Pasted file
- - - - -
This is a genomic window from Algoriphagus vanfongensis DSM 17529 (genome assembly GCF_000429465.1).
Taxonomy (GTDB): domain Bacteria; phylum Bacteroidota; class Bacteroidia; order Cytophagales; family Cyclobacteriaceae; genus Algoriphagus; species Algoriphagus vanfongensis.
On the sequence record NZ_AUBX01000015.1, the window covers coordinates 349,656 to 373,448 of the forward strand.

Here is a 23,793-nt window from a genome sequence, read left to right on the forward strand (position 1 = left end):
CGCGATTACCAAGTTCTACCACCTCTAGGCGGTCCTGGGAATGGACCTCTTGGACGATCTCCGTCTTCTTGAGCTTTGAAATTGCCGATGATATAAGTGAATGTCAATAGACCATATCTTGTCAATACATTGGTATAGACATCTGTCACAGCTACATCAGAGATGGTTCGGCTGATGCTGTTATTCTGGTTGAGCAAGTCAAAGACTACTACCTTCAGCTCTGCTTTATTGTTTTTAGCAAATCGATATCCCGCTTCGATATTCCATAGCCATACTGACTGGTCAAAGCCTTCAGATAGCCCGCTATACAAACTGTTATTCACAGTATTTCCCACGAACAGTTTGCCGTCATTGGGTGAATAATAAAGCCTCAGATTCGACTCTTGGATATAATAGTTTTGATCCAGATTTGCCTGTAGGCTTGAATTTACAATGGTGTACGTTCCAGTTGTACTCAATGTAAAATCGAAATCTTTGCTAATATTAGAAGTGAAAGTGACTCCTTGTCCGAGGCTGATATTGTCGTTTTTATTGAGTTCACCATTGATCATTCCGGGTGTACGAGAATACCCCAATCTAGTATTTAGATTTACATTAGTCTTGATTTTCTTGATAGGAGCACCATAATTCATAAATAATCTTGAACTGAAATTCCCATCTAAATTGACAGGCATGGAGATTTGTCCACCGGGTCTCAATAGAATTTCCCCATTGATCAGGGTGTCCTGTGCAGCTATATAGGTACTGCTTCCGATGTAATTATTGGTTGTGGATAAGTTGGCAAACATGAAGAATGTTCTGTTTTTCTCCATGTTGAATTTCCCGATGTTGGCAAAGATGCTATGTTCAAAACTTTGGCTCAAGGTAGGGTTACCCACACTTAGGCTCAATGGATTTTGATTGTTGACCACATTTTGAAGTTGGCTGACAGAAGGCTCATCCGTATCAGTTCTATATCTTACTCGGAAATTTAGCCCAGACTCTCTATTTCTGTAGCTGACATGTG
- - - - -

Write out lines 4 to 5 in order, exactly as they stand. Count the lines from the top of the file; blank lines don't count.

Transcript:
Here is a 23,793-nt window from a genome sequence, read left to right on the forward strand (position 1 = left end):
CGCGATTACCAAGTTCTACCACCTCTAGGCGGTCCTGGGAATGGACCTCTTGGACGATCTCCGTCTTCTTGAGCTTTGAAATTGCCGATGATATAAGTGAATGTCAATAGACCATATCTTGTCAATACATTGGTATAGACATCTGTCACAGCTACATCAGAGATGGTTCGGCTGATGCTGTTATTCTGGTTGAGCAAGTCAAAGACTACTACCTTCAGCTCTGCTTTATTGTTTTTAGCAAATCGATATCCCGCTTCGATATTCCATAGCCATACTGACTGGTCAAAGCCTTCAGATAGCCCGCTATACAAACTGTTATTCACAGTATTTCCCACGAACAGTTTGCCGTCATTGGGTGAATAATAAAGCCTCAGATTCGACTCTTGGATATAATAGTTTTGATCCAGATTTGCCTGTAGGCTTGAATTTACAATGGTGTACGTTCCAGTTGTACTCAATGTAAAATCGAAATCTTTGCTAATATTAGAAGTGAAAGTGACTCCTTGTCCGAGGCTGATATTGTCGTTTTTATTGAGTTCACCATTGATCATTCCGGGTGTACGAGAATACCCCAATCTAGTATTTAGATTTACATTAGTCTTGATTTTCTTGATAGGAGCACCATAATTCATAAATAATCTTGAACTGAAATTCCCATCTAAATTGACAGGCATGGAGATTTGTCCACCGGGTCTCAATAGAATTTCCCCATTGATCAGGGTGTCCTGTGCAGCTATATAGGTACTGCTTCCGATGTAATTATTGGTTGTGGATAAGTTGGCAAACATGAAGAATGTTCTGTTTTTCTCCATGTTGAATTTCCCGATGTTGGCAAAGATGCTATGTTCAAAACTTTGGCTCAAGGTAGGGTTACCCACACTTAGGCTCAATGGATTTTGATTGTTGACCACATTTTGAAGTTGGCTGACAGAAGGCTCATCCGTATCAGTTCTATATCTTACTCGGAAATTTAGCCCAGACTCTCTATTTCTGTAGCTGACATGTG